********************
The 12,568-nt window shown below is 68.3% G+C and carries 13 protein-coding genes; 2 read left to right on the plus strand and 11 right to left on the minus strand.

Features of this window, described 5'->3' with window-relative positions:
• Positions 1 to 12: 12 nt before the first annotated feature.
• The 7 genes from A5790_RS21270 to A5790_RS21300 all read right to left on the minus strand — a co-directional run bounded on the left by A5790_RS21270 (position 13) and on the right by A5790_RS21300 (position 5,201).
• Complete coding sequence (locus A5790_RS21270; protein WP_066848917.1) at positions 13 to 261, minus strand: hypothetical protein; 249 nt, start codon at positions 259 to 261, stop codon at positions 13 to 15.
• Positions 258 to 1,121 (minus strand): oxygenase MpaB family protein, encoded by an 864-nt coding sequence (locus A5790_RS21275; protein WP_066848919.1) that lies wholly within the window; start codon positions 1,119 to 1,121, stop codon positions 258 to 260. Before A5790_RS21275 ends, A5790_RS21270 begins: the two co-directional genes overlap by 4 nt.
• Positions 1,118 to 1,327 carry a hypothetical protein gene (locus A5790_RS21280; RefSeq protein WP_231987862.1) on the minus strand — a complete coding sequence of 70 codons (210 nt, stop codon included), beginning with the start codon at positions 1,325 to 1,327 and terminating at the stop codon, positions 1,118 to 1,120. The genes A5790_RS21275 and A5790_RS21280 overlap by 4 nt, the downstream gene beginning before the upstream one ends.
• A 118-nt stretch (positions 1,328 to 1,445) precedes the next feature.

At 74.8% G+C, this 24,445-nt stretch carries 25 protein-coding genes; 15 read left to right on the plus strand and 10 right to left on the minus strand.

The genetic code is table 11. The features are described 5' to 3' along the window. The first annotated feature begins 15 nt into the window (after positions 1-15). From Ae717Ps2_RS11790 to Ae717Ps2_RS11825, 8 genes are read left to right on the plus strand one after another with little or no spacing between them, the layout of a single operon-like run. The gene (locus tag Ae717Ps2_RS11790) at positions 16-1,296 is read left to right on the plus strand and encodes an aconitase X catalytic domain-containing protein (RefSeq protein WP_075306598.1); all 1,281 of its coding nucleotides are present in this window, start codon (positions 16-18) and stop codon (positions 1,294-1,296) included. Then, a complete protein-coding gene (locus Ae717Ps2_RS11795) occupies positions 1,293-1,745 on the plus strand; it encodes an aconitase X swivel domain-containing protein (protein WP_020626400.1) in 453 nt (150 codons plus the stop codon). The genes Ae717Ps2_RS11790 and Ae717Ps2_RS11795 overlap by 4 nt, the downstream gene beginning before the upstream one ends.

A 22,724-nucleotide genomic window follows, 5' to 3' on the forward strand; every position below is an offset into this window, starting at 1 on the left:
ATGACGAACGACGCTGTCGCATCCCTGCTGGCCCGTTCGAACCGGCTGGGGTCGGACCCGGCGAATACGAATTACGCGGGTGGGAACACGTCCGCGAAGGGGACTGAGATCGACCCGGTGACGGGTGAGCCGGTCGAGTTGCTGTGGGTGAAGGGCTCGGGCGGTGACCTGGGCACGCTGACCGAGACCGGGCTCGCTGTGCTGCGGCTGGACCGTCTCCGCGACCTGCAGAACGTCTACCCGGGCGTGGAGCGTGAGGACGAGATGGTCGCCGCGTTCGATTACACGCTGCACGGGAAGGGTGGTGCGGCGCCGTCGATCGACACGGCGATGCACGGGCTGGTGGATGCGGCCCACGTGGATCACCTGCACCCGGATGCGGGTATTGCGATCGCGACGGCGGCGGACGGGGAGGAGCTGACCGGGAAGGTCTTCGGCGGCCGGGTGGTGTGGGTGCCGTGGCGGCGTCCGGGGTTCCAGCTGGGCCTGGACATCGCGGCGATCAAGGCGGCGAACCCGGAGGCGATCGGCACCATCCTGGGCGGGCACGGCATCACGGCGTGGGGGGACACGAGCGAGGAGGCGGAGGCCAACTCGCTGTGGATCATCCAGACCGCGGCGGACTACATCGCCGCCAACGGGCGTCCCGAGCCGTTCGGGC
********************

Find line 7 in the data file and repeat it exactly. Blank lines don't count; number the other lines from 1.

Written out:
• Positions 1,118 to 1,327 carry a hypothetical protein gene (locus A5790_RS21280; RefSeq protein WP_231987862.1) on the minus strand — a complete coding sequence of 70 codons (210 nt, stop codon included), beginning with the start codon at positions 1,325 to 1,327 and terminating at the stop codon, positions 1,118 to 1,120. The genes A5790_RS21275 and A5790_RS21280 overlap by 4 nt, the downstream gene beginning before the upstream one ends.